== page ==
The app, called Prevent, will enable people to manage multiple chronic conditions. The project will focus on patients aged 40-65 who are at risk, and those who are already living with multimorbidity.

Part of the project will involve further developing the Holly Health Personalised Digital Coaching Service, which, the company says, has resulted in a 22% increase in personal wellbeing and a 33% reduction in patients needing GP support. The development will include combining machine learning approaches with emerging techniques in adaptive behaviour change support to make sure patients receive the right type of coaching interventions at the right time.

Army may let recruits with autism or mental health troubles join up

Recruits with autism or a history of depression could be admitted into the armed forces for the first time.

Under plans being drawn up by Capita, recruitment would be extended to groups who are currently not allowed to join, including those with autism or ADHD. The aim is to tackle the recruitment crisis currently facing the army. According to the Telegraph, more than 500 candidates are turned down from the army each year because they have a neurodivergent condition.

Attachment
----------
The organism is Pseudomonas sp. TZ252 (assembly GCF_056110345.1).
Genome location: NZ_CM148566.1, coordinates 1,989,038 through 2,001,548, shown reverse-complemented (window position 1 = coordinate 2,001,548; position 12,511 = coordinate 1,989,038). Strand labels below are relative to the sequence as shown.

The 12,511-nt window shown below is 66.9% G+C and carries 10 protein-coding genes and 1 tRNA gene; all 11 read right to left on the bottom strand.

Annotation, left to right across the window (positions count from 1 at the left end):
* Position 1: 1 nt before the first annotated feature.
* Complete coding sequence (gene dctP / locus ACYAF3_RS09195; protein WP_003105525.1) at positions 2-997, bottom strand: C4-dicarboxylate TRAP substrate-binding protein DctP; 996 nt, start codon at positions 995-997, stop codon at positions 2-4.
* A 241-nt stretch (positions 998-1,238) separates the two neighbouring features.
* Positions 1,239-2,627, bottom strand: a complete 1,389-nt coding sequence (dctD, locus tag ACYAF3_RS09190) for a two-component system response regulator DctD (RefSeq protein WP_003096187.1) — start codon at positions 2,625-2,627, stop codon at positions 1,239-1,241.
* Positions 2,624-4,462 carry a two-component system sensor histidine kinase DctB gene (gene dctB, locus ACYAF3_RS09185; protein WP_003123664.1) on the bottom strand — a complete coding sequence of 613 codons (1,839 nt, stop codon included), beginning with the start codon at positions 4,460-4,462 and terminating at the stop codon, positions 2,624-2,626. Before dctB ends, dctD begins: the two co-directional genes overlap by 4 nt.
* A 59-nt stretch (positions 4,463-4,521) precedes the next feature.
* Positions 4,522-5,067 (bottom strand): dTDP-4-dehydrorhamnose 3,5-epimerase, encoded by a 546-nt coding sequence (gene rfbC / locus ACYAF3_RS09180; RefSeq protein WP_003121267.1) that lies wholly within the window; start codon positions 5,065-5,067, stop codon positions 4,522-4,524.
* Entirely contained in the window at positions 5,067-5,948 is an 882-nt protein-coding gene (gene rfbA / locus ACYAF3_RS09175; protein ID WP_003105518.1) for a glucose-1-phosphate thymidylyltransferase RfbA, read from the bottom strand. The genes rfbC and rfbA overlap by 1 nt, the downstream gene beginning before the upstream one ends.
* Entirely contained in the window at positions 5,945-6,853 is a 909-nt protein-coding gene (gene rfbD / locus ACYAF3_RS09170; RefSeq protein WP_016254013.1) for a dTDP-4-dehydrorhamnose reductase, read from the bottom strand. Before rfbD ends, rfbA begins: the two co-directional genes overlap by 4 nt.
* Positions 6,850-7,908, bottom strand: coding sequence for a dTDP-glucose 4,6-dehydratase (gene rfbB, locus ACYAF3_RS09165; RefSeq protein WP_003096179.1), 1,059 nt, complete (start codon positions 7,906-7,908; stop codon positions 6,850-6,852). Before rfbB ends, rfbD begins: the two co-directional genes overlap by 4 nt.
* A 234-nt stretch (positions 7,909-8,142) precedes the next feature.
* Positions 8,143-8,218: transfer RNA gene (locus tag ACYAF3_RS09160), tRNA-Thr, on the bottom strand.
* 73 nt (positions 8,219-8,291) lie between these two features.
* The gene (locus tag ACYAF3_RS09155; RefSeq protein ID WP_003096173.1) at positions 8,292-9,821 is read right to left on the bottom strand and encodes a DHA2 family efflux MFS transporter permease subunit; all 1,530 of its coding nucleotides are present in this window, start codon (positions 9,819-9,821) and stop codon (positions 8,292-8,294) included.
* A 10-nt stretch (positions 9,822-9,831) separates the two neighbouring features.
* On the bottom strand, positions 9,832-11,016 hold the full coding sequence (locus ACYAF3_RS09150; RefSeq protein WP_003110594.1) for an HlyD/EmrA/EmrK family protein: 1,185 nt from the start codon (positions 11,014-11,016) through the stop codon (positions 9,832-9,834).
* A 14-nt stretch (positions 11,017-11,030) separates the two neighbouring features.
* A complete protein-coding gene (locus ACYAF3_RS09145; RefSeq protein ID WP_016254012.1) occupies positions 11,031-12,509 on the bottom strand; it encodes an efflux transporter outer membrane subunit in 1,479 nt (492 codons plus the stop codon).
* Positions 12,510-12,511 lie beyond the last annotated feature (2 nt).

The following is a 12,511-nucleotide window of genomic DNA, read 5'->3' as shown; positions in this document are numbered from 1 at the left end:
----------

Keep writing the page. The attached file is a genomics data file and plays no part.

Last year nearly 4,000 candidates last year were rejected because they had psychiatric conditions which made them ineligible.

The paper reported that senior military figures are keen to recruit candidates who are neurodivergent as they are often “rich” in digital skills.

Placebos can ease certain mental disorders, study finds

People with mental health disorders found their symptoms substantially improved when they were given placebo treatment, a new review of research has found.

The meta-analysis of 90 randomised controlled trials, totalling 9,985 people, found that symptoms of nine mental health disorders improved when participants were given a placebo rather than the active drug. The nine disorders that improved were: major depressive disorder, mania, schizophrenia, obsessive-compulsive disorder or OCD, attention-deficit/hyperactivity disorder, panic disorder, post-traumatic stress disorder and social phobia.

Dr Tom Bschor, first author of the study and professor of psychiatry at the University Hospital Dresden in Germany, said: “The positive effect across all diagnoses shows that it can be medically and ethically justified for patients to participate in clinical trials with placebo arms in the future. Clinicians can encourage their patients to participate in such trials, considering the risk of being assigned to placebo.”